Crosswater showcases the Sunriver Resort south of Bend, Oregon as the premier course of the four tracks offered onsite.

The course, designed by Bob Cupp, is aptly named. Depending upon what tee you are playing, you will have ample opportunities to cross the water—the Deschutes and Little Deschutes rivers crisscross the course. A marshal told us that you can cross water 22 times over the 18 holes and consider that there’s no water in play on No. 1 and water is a lateral hazard on Nos. 2, 3 and 4.  Crossing the water starts on No. 5, so be sure to bring plenty of balls if your A Game isn’t with you.

Crossing water hazards is routine

That said, it’s a wonderful golf course that was in superb condition when we played it in mid-September. The greens were rolling at about 11 on the stimpmeter and were true. Cupp designed a few greens with humps running through them—these were called out on the detailed pin position flyer provided by the starter.

We missed, what the accompanying picture shows, the magnificent views from the wide-open fairways and vistas on the heathland-style course. Central Oregon has been largely without its classic views since the smoke from the numerous wildfires filled the area in June. Normally, you can fill your eyes and your camera lens with views of snow-capped Mt. Bachelor, Broken Top and the Sisters.

Cupp’s routing takes a golfer through a few holes of woodlands, with most of it running through the wetlands to take advantage of the rivers. Cupp designed lakes into Nos. 2 and 12—the rest of the water and wetlands are as God designed.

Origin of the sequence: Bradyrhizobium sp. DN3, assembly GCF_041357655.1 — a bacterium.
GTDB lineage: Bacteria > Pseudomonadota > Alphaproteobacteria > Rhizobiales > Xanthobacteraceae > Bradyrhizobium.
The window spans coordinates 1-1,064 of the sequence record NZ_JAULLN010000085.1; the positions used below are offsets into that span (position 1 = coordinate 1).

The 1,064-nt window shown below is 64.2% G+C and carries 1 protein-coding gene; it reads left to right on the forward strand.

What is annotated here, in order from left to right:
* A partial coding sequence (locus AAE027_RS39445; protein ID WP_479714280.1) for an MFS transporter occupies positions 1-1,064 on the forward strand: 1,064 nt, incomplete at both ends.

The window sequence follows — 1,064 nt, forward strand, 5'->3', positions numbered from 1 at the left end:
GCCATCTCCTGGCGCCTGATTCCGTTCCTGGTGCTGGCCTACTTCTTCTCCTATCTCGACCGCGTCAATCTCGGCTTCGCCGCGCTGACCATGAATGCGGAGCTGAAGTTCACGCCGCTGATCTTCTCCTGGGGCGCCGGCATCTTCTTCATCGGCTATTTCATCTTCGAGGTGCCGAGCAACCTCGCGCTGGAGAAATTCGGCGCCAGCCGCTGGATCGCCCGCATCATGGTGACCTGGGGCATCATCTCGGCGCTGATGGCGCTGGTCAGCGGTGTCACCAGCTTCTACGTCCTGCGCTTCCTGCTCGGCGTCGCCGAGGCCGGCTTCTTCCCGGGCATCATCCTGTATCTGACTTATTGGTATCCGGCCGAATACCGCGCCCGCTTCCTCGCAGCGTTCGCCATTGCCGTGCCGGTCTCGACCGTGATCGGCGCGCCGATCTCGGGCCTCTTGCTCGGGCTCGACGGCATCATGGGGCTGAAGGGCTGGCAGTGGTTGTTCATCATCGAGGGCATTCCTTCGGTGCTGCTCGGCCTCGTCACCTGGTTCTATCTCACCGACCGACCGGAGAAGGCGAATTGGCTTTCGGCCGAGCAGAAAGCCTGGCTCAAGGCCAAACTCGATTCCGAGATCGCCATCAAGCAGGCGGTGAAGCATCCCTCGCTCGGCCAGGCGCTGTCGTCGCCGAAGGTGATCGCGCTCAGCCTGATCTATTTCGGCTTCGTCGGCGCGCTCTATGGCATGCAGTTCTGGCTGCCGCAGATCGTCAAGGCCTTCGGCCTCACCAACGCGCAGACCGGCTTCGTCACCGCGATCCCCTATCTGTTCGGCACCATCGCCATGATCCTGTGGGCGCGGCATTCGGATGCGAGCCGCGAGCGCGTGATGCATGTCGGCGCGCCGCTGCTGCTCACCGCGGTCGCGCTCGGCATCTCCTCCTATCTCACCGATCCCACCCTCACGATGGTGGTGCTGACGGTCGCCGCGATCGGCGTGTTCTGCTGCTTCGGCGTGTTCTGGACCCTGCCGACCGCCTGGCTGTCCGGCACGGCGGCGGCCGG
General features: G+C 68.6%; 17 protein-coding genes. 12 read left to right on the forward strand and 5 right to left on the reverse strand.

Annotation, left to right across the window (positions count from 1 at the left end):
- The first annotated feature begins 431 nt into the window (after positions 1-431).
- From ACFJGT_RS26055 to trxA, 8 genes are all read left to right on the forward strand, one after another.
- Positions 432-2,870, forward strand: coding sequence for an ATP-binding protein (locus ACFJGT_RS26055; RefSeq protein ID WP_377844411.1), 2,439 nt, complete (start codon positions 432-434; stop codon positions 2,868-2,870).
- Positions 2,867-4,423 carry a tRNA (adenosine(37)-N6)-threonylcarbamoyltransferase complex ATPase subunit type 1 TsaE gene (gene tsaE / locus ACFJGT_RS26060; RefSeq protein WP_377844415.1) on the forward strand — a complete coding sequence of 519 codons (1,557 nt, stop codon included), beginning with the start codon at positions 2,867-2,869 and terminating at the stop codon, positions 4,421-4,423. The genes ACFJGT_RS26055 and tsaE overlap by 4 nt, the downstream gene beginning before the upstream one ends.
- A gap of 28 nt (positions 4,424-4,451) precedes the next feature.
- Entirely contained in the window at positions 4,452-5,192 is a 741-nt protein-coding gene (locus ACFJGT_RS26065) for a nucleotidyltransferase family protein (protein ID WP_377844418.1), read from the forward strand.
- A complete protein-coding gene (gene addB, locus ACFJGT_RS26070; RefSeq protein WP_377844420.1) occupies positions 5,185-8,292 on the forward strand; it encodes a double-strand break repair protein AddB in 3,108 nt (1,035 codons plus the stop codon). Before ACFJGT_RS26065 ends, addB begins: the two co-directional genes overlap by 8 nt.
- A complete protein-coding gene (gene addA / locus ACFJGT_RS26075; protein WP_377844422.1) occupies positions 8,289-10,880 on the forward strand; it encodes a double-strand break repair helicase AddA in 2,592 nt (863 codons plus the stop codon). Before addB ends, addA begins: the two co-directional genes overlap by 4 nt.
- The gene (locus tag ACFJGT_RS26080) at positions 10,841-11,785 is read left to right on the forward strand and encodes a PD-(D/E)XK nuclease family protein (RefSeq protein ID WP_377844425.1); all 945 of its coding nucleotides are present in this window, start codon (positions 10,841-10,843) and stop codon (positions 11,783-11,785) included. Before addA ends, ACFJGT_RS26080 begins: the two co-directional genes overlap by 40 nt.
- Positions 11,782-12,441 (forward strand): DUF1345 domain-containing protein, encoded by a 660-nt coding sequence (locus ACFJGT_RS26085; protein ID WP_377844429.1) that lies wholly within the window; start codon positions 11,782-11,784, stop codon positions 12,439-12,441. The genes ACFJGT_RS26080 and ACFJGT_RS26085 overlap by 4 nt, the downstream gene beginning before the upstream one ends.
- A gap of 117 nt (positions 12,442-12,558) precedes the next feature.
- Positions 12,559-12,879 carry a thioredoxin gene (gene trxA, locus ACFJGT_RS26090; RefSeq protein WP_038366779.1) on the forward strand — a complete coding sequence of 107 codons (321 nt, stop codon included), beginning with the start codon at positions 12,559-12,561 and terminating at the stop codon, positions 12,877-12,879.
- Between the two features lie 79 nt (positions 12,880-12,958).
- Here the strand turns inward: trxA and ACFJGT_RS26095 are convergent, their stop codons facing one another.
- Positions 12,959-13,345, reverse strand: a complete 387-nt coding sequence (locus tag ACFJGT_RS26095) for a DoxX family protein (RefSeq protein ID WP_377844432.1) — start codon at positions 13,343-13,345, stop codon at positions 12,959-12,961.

One of the more challenging holes is No. 8 that requires a drive across the river from back tees and then another approach shot back over the river as it loops around in front of the green. The green is 25 yards deep, but three times that wide. On Nos. 8, 13 and 18 there are local rules that allow a golfer, at another stroke penalty, to play from a drop area after failing to clear the hazard with two shots. That’s not losing a sleeve on a hole if your driver checks out.

One note: there are plenty of yardages on sprinkler heads, but picking up a yardage book for the first-time ($10) is a wise move. It helps on No. 8 and several other holes.

The course is routed over 600 acres with some homes located nearby that do not come into play. For the most part, these are high-end custom dwellings.

Crosswater tees

The Sunriver Resort offers three other golf courses—the Woodlands designed by Robert Trent Jones Jr. is a championship course; Meadows was designed by John Fought, while Cupp did the family-friendly nine-hole Caldera Links.

The courses other than Crosswater are accessible to the public, while the private Crosswater is available to resort guests and members. It has been widely recognized as a top 100 or better course you can play by golf publications and it lived up to that reputation.

Crosswater has been the site of PGA Tour Champions events as well as the PGA club pros championships. From the tips, it plays 7,683 yards at a slope of 146, while the black tees are 7,273 at 143. The white tees play 6,138 at a 131 slope. It’s a great test and one not to be missed when in Central Oregon.

By Tim Hunt

 

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